I don't know if Jon Meacham, editor of Newsweek, is losing it in his "old age" but that would certainly appear to be the case. All you need do is reflect on his discussion about whether to prosecute those involved in legalizing and carrying out torture in this country.
From The Editor's Desk, Newsweek, May 4, 2009:
"The idea that our only options are to move on completely or to prosecute is a classic false choice. A third way would be a 9/11-style bipartisan commission that would include clear supporters of the Bush administration. Such a panel would meet largely in private, have the power to grant immunity to witnesses and be charged with answering, as clearly as possible, the central question of whether Bush's war on terror in its entirety saved lives. ... [Then he refers to "FBI agent Ali Soufan, who got intel from key terror suspects--without using torture".]
"Still," he continues, "it seems likely that the interrogations, among other things, including surveillance, helped us prevent further terrorist attacks. We may never know for sure--you cannot prove a negative--but the public interest would be served by knowing more rather than less about how the war on terror has unfolded. (With, to be sure, the appropriate caveats about not revealing ongoing sources and methods.)"
That is some of the most specious reasoning I have read in a long time! Was Meacham paid by the Bush people?
First of all, the option of a bi-partisan commission may be new to Meacham, but it has been suggested by several writers in the past few months. Harper's recently carried a long article arguing for just that sort of thing.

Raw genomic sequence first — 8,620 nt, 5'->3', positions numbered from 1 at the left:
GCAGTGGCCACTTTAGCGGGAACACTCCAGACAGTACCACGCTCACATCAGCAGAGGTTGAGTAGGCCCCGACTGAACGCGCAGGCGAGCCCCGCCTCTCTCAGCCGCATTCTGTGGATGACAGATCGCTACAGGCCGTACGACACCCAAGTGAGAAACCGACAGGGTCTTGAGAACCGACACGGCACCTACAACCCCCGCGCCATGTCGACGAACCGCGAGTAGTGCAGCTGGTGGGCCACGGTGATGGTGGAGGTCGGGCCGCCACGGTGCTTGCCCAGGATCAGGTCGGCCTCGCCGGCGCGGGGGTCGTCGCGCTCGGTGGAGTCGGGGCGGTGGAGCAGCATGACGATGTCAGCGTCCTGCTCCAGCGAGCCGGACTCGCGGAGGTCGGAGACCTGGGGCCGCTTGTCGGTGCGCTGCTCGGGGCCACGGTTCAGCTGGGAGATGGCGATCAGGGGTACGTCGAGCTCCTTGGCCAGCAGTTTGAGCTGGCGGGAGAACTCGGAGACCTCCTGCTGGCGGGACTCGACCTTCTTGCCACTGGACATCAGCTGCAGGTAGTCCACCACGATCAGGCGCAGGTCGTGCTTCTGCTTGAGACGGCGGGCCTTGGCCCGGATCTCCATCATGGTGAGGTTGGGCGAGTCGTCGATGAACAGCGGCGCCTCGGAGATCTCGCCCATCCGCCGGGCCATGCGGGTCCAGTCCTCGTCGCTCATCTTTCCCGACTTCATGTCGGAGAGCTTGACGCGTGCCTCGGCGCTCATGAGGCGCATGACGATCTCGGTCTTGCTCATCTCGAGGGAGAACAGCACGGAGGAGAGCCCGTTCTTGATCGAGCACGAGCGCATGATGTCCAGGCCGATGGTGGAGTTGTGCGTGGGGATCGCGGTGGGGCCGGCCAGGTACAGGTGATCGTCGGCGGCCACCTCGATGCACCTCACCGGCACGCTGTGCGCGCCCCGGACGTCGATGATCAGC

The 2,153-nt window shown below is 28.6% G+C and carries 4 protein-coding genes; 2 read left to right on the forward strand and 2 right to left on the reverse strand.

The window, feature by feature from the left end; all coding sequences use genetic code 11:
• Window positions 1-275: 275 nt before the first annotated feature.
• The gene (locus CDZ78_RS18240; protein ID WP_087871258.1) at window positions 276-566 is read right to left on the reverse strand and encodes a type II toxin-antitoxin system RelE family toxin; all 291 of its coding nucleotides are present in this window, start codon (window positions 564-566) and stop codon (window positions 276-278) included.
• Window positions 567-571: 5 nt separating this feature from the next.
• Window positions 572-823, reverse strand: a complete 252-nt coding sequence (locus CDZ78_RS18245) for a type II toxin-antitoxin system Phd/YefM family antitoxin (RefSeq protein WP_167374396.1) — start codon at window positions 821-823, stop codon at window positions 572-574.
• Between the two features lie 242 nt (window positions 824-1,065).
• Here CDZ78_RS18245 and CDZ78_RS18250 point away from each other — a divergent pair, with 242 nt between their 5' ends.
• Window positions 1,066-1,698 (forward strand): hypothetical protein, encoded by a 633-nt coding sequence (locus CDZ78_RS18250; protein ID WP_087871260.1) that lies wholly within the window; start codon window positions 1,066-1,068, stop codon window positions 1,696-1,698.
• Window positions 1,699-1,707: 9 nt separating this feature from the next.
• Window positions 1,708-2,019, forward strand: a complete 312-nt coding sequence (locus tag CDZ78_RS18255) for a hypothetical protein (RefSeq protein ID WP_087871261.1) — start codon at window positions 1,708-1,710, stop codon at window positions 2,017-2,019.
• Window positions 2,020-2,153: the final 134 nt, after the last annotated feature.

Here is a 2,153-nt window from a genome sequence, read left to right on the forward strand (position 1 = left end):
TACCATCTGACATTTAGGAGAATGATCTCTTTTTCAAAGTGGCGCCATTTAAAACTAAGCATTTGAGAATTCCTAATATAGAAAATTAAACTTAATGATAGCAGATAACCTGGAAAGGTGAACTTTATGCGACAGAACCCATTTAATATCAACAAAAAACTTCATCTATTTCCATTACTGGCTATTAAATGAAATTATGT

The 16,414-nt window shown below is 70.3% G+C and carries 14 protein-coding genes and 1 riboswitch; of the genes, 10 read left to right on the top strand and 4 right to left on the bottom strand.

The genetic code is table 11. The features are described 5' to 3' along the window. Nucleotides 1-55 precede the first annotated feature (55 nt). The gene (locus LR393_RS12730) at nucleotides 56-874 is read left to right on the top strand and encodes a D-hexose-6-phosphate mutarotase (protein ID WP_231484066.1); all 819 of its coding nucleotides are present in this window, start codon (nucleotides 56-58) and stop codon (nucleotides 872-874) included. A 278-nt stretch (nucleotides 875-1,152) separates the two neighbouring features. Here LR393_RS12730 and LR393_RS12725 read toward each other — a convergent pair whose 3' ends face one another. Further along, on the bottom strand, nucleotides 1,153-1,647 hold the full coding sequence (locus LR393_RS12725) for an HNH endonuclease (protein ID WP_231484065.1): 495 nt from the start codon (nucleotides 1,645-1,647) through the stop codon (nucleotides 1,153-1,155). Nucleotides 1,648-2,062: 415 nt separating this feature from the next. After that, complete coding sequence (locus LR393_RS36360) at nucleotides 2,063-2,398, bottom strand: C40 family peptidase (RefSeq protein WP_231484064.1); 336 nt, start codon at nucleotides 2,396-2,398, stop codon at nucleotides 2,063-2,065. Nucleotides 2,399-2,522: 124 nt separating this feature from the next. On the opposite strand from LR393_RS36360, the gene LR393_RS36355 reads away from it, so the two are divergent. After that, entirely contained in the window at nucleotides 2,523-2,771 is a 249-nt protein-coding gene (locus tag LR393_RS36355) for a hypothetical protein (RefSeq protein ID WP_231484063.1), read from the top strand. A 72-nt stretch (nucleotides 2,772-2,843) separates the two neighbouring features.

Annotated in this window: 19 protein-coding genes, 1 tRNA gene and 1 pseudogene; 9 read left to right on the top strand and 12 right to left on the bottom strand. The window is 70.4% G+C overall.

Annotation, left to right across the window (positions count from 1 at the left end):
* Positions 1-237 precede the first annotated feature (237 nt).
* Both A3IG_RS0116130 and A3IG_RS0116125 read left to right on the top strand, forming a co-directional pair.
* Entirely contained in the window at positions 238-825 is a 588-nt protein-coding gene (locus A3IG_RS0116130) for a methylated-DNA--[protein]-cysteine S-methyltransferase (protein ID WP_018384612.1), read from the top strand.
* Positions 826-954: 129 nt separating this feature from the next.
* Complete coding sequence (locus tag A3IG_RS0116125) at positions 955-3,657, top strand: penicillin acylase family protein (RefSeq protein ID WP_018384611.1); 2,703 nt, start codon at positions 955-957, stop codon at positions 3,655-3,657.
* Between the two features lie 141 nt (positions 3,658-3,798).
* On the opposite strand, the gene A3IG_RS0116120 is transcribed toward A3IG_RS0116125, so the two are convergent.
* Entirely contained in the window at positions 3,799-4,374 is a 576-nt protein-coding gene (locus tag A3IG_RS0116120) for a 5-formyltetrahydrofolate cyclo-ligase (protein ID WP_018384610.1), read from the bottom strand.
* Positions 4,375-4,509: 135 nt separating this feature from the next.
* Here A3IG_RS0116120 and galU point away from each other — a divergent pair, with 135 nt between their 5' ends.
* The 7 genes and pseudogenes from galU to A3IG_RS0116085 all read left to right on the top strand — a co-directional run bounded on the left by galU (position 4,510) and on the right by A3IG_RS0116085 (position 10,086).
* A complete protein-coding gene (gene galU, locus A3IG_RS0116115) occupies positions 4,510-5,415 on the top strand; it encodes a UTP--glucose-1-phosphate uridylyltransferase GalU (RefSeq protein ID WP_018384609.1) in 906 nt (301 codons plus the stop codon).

Furthermore, the nonsense about Bush's war on terror saving lives is, well, nonsense. The evidence is out there for everyone to see: Bush's war on terror killed hundreds of thousands if not millions.
And what does that have to do with authorizing the use of torture?
Secondly, a lot of people felt and still feel that the 9/11 commission's work was not adequate or complete and we know that its recommendations, unenforceable as they were, were simply ignored by the Bush administration!
Such a commission, infected with "clear supporters of the Bush administration" would likely be bogged down in partisanship and would be unlikely to shed any light on what really went on in the bowels of the Bush White House!
Meacham goes on to suggest, without any evidence, that "it seems likely ... the interrogations, among other things, including surveillance, helped us prevent further terrorist attacks."
Incredible! You might as well say my crazy aunt prayed to Zeus and "it seems likely ... these prayers, among other things, including surveillance, helped us prevent further terrorist attacks."
I agree with Meacham that we need to know more. But we do know quite a bit at this point. And I most emphatically do not agree with him and others who believe we do not "want to open criminal investigations ... and pursue criminal charges against officials at the highest levels ... [this] would set a terrible precedent."
Consider that statement: Seeking justice, indicting criminals for criminal actions that not only led to a number of murders, but severely crippled our nation's self-understanding and standing in the world community, is setting a "terrible precedent"?
What kind of reasoning is that?
Not only so, but we have the "smoking gun(s)." We have confessions! We have reams of material that is self-indicting!
NOT seeking justice; not indicting criminals (it doesn't matter their "level" as no one under our constitution is above the law!) is what would set a terrible precedent. It would say to the world that we are world-class hypocrites, establishing laws for some folks, like at Nuremberg, and establishing another set of laws for our own lawless!
Mr. Meaham is no doubt a fine man. But on this issue he is absolutely and totally wrong!